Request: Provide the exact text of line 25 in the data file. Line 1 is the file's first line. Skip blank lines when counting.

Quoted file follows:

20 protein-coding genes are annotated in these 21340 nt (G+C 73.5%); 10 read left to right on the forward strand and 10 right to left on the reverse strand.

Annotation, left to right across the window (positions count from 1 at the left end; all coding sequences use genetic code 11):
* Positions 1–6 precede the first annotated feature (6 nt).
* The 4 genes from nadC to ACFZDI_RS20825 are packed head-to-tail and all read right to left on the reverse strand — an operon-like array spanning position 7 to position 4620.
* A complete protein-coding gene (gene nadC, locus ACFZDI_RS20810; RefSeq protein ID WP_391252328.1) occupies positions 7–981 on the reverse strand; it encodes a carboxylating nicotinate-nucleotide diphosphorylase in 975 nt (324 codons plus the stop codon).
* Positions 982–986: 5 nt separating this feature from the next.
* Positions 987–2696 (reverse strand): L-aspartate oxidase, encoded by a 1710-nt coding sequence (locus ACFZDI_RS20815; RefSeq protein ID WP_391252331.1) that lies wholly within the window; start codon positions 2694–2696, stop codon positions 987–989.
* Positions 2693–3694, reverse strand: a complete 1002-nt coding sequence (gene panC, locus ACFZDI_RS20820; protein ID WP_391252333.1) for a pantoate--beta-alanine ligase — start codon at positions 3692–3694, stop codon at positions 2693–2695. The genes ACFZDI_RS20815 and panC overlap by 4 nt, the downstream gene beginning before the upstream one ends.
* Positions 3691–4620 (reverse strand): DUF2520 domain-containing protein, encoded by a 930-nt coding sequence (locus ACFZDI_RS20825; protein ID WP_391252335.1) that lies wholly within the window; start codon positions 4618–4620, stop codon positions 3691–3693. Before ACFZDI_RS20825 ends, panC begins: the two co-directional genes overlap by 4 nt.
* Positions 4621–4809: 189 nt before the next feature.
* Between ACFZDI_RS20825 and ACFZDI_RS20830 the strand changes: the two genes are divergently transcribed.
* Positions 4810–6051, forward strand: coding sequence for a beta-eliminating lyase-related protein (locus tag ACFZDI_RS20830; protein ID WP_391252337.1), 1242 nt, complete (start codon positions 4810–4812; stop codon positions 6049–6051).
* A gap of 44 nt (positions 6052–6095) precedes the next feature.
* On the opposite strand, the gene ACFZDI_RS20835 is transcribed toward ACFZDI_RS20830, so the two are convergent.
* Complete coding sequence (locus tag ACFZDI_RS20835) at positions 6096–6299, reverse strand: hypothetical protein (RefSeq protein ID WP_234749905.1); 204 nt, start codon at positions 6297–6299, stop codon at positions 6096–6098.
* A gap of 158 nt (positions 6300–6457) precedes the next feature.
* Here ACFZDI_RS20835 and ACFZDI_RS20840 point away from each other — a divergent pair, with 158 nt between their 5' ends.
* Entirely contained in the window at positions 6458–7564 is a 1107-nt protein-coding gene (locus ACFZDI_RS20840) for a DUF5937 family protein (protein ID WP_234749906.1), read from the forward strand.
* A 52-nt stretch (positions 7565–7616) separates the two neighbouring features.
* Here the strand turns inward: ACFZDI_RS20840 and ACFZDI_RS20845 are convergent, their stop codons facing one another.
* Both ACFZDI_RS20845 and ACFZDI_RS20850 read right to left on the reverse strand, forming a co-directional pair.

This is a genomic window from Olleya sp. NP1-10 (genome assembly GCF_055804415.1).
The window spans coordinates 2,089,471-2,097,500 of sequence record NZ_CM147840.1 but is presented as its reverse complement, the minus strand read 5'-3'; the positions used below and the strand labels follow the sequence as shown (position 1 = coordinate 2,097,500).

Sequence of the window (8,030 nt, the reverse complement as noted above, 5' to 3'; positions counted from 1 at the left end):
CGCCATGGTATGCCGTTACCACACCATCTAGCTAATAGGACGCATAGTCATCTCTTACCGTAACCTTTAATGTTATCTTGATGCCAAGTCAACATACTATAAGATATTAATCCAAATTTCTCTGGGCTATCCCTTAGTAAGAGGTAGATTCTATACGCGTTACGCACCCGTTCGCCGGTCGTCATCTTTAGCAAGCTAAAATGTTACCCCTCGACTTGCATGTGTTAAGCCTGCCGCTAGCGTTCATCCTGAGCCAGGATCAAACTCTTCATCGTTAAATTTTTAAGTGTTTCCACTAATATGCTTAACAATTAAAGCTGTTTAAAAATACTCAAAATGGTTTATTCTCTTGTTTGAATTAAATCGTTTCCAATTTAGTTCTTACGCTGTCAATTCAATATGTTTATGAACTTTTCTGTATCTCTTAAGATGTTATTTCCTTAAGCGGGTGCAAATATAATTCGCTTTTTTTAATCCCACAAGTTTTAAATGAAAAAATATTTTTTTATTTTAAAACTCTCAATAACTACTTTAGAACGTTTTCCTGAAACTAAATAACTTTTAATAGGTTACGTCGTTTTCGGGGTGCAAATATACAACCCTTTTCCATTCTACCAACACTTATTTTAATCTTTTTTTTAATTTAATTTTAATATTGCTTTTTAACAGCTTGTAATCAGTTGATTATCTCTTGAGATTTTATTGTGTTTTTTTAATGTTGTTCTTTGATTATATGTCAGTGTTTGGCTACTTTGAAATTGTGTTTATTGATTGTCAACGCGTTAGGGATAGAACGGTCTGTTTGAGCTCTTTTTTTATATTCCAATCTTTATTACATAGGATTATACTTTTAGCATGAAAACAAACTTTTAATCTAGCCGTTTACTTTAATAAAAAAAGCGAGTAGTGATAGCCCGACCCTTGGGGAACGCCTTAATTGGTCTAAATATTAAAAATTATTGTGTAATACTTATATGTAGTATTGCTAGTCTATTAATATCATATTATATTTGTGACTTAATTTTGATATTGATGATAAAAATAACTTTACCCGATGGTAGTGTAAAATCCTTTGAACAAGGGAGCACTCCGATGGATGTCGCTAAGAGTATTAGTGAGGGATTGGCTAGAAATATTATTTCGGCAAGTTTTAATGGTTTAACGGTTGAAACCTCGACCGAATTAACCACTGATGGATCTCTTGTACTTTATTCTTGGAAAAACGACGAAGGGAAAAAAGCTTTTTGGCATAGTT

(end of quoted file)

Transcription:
CGCCATGGTATGCCGTTACCACACCATCTAGCTAATAGGACGCATAGTCATCTCTTACCGTAACCTTTAATGTTATCTTGATGCCAAGTCAACATACTATAAGATATTAATCCAAATTTCTCTGGGCTATCCCTTAGTAAGAGGTAGATTCTATACGCGTTACGCACCCGTTCGCCGGTCGTCATCTTTAGCAAGCTAAAATGTTACCCCTCGACTTGCATGTGTTAAGCCTGCCGCTAGCGTTCATCCTGAGCCAGGATCAAACTCTTCATCGTTAAATTTTTAAGTGTTTCCACTAATATGCTTAACAATTAAAGCTGTTTAAAAATACTCAAAATGGTTTATTCTCTTGTTTGAATTAAATCGTTTCCAATTTAGTTCTTACGCTGTCAATTCAATATGTTTATGAACTTTTCTGTATCTCTTAAGATGTTATTTCCTTAAGCGGGTGCAAATATAATTCGCTTTTTTTAATCCCACAAGTTTTAAATGAAAAAATATTTTTTTATTTTAAAACTCTCAATAACTACTTTAGAACGTTTTCCTGAAACTAAATAACTTTTAATAGGTTACGTCGTTTTCGGGGTGCAAATATACAACCCTTTTCCATTCTACCAACACTTATTTTAATCTTTTTTTTAATTTAATTTTAATATTGCTTTTTAACAGCTTGTAATCAGTTGATTATCTCTTGAGATTTTATTGTGTTTTTTTAATGTTGTTCTTTGATTATATGTCAGTGTTTGGCTACTTTGAAATTGTGTTTATTGATTGTCAACGCGTTAGGGATAGAACGGTCTGTTTGAGCTCTTTTTTTATATTCCAATCTTTATTACATAGGATTATACTTTTAGCATGAAAACAAACTTTTAATCTAGCCGTTTACTTTAATAAAAAAAGCGAGTAGTGATAGCCCGACCCTTGGGGAACGCCTTAATTGGTCTAAATATTAAAAATTATTGTGTAATACTTATATGTAGTATTGCTAGTCTATTAATATCATATTATATTTGTGACTTAATTTTGATATTGATGATAAAAATAACTTTACCCGATGGTAGTGTAAAATCCTTTGAACAAGGGAGCACTCCGATGGATGTCGCTAAGAGTATTAGTGAGGGATTGGCTAGAAATATTATTTCGGCAAGTTTTAATGGTTTAACGGTTGAAACCTCGACCGAATTAACCACTGATGGATCTCTTGTACTTTATTCTTGGAAAAACGACGAAGGGAAAAAAGCTTTTTGGCATAGTT